One-third of Pakistan’s population continues to live in poverty, corresponding to some 50 million poor individuals. Women and children (out-of-school/working), disabled, and potentially the elderly, are the most vulnerable groups of poor.
The poor live mainly in rural areas, are unskilled, and work in the informal sector. Employment opportunities are scarce and real earnings have declined in the last decade. The poor also lack in all of the basic human, physical and productive assets and have limited or no access to essential social services.
In addition approximately 56% of households can be classified as vulnerable. According to a special survey on safety nets commissioned for the social protection report, “Managing Household Risks and Vulnerabilty (2007), nearly two thirds of all respondents suffered from one or more major shocks in three years before the survey. More than half of all shocks (about 60 percent) were caused by individual specific factors (mainly health, sickness and disability) highest incidence of shocks. The remaining shocks were covariate (including droughts, economic shocks, etc.). These shocks imposed huge costs on the ultra-poor (54 percent of annual consumption) than the non-poor (18 percent of annual consumption). While the non-poor households used mainly asset based strategies (sale of physical assets, dissaving) to cope with risks, the poor relied more on behavioral strategies—reducing consumption, increasing labor supply). The devastating impact of shocks was painfully illustrated by the recent earthquake and droughts, which showed that households in Pakistan are vulnerable to natural disasters, with the poor often the hardest hit as they own limited assets. The recent commodity and financial crisis have also adversely affected many households.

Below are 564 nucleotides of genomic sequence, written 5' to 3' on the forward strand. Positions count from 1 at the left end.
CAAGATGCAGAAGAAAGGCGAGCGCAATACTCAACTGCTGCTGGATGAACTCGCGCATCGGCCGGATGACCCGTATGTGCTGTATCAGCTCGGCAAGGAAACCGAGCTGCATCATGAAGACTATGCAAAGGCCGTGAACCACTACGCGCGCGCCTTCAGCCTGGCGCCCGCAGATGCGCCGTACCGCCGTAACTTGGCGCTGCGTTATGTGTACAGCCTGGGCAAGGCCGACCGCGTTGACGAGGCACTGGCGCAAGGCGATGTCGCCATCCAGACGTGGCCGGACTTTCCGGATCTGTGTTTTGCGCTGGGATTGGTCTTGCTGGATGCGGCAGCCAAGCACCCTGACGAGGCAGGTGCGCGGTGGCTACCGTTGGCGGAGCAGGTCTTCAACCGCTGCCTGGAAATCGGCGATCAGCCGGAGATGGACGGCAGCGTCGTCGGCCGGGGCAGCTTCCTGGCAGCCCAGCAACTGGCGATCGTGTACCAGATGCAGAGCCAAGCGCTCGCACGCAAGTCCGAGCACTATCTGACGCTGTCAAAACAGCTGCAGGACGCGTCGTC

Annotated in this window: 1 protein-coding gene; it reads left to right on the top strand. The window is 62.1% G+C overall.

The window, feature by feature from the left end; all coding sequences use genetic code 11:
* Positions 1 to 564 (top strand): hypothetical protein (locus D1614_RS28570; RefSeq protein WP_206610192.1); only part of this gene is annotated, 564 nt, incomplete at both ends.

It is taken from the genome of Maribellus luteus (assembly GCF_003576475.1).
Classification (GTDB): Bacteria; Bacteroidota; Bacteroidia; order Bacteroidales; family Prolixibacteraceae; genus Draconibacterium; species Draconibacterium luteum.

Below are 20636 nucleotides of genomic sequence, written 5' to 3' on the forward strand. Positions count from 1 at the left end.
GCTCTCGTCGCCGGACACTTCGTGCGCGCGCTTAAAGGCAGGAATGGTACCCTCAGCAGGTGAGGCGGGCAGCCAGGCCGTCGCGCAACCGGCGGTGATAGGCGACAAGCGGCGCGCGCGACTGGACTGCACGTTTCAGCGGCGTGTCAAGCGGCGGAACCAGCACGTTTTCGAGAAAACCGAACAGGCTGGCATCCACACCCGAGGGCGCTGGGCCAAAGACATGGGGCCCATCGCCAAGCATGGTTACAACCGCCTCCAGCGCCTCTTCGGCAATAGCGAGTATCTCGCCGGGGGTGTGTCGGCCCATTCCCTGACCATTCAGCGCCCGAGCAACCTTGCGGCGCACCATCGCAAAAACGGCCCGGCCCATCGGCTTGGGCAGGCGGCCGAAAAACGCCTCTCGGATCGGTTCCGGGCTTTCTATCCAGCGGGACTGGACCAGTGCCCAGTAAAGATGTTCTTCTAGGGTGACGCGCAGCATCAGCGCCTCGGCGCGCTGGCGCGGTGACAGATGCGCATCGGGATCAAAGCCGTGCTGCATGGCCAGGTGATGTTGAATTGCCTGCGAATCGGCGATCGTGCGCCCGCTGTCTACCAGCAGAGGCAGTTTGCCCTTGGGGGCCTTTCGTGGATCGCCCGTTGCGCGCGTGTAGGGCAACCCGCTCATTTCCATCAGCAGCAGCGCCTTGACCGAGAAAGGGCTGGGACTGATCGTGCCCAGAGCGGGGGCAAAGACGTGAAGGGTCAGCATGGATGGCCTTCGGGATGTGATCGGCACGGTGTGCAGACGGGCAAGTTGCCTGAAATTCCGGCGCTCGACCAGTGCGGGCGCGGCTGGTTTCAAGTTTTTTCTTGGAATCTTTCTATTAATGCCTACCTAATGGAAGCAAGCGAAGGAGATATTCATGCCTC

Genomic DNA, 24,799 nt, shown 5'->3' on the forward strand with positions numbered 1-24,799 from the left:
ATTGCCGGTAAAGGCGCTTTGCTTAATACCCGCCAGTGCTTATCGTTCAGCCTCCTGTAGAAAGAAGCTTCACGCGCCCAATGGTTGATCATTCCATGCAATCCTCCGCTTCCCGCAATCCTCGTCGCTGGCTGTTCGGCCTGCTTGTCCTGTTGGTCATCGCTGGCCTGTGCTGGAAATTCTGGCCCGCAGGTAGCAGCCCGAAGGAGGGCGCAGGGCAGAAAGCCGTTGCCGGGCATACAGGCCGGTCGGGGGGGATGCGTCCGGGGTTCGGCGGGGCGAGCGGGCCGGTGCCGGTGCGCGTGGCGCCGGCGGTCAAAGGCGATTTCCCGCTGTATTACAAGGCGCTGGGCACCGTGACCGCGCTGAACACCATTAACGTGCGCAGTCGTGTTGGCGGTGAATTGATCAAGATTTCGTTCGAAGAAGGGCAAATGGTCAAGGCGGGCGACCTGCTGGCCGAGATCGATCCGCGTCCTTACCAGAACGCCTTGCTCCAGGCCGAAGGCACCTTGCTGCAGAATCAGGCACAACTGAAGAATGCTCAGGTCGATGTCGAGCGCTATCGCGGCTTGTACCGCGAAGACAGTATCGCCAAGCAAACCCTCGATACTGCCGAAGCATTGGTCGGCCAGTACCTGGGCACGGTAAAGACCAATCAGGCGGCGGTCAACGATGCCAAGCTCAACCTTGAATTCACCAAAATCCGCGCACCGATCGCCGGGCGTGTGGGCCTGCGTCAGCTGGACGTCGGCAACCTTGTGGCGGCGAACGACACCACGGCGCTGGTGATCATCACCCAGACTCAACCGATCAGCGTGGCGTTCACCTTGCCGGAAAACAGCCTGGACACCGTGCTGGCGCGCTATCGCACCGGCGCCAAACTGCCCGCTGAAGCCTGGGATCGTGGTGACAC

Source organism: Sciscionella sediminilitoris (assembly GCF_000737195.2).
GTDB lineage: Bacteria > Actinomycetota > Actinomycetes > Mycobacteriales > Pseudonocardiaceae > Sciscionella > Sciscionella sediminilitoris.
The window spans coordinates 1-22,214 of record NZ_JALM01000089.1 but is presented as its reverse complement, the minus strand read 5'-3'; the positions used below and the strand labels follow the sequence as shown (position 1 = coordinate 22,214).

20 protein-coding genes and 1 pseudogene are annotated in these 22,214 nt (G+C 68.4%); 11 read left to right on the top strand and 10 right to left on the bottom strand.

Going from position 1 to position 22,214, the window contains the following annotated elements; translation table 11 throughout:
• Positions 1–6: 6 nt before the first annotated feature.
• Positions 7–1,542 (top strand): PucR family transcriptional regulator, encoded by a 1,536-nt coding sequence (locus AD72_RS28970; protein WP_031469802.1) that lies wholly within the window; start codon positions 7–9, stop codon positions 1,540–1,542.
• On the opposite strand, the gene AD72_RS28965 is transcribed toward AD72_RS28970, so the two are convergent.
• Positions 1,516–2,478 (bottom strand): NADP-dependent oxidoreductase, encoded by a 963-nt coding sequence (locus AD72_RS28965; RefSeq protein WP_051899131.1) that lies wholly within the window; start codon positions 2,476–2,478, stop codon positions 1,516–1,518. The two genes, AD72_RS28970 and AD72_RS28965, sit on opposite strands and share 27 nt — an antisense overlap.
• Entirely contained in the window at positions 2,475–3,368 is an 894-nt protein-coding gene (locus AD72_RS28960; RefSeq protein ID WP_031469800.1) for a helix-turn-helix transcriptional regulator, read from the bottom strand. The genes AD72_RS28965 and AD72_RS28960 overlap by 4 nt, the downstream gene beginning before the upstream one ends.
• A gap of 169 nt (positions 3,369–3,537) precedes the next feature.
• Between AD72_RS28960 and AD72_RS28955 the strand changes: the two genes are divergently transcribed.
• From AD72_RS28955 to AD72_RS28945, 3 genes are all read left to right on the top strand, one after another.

Traditionally, Pakistan’s social protection system included several social assistance programs (Bait-ul Maal and Zakat) of limited coverage. As in all other South Asian countries, Pakistan implements a pension program for civil servants and private sector workers.
A recent review showed that:
- Safety net programs are fragmented and often duplicative.
- Programs have limited coverage, covering approximately 2-3 percent of the total population as compared to a poverty rate of about 25 percent.
- Programs are poorly targeted. For example, 25 and 32% of resources distributed by the Food Support Program and Zakat, the country’s largest cash transfer programs, accrue to non-poor households)
- Implementation and M&E capacity is very low.
- There are inadequate institutional arrangements for multi-sectoral orientation of social protection agenda.
- Finally, existing capacity for the provision for rapid assistance to those affected by natural disasters, such as earthquakes and droughts is insufficient.
Considerable investment in effective administrative systems will be needed to ensure that safety net programs are able to overcome these constraints and efficiently target the poor. The Government has already made an impressive step in this regard by adopting a national targeting formula and is in the process of identifying and strengthening its implementation.
Recognizing the need to modernize its social protection system, Pakistan developed and adopted a National Social Protection Strategy (2007). Consistent with the Poverty Reduction Strategy and Pakistan Vision 2030, the Strategy provides a sectoral framework to address poverty alleviation. Priority areas for policy action and reform that were identified in the strategy are:
- Increasing access to economic opportunities among poor;
- Preventing households/individuals from falling into poverty due to income shocks; and
- Providing basic needs for chronic poor, and those unable to work.
In 2009, as a key element of this strategy, Pakistan introduced a national safety net program, the Benazir Income Support Program (BISP) which is intended to be a modern and well governed safety net with the objective of providing a significant share of the poorest population with basic income support and opportunities to graduate from poverty.